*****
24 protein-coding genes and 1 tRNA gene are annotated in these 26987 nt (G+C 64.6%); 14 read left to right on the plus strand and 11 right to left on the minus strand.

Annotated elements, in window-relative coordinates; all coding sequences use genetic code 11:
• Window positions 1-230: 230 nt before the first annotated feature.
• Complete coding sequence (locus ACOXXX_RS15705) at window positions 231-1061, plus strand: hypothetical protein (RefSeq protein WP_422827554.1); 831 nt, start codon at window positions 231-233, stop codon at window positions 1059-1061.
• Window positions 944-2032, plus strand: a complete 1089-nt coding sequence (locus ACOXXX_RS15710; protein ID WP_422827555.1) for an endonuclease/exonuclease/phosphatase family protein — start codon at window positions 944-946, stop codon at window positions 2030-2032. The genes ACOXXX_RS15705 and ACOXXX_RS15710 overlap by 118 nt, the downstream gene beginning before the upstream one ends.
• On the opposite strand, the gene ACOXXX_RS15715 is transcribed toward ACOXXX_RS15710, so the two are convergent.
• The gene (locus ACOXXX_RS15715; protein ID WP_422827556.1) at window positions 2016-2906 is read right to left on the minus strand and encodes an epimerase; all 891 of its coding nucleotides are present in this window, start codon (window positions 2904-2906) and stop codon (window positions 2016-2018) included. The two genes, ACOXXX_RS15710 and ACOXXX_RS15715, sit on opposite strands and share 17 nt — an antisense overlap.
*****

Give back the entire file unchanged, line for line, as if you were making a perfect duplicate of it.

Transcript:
24 protein-coding genes and 1 tRNA gene are annotated in these 26987 nt (G+C 64.6%); 14 read left to right on the plus strand and 11 right to left on the minus strand.

Annotated elements, in window-relative coordinates; all coding sequences use genetic code 11:
• Window positions 1-230: 230 nt before the first annotated feature.
• Complete coding sequence (locus ACOXXX_RS15705) at window positions 231-1061, plus strand: hypothetical protein (RefSeq protein WP_422827554.1); 831 nt, start codon at window positions 231-233, stop codon at window positions 1059-1061.
• Window positions 944-2032, plus strand: a complete 1089-nt coding sequence (locus ACOXXX_RS15710; protein ID WP_422827555.1) for an endonuclease/exonuclease/phosphatase family protein — start codon at window positions 944-946, stop codon at window positions 2030-2032. The genes ACOXXX_RS15705 and ACOXXX_RS15710 overlap by 118 nt, the downstream gene beginning before the upstream one ends.
• On the opposite strand, the gene ACOXXX_RS15715 is transcribed toward ACOXXX_RS15710, so the two are convergent.
• The gene (locus ACOXXX_RS15715; protein ID WP_422827556.1) at window positions 2016-2906 is read right to left on the minus strand and encodes an epimerase; all 891 of its coding nucleotides are present in this window, start codon (window positions 2904-2906) and stop codon (window positions 2016-2018) included. The two genes, ACOXXX_RS15710 and ACOXXX_RS15715, sit on opposite strands and share 17 nt — an antisense overlap.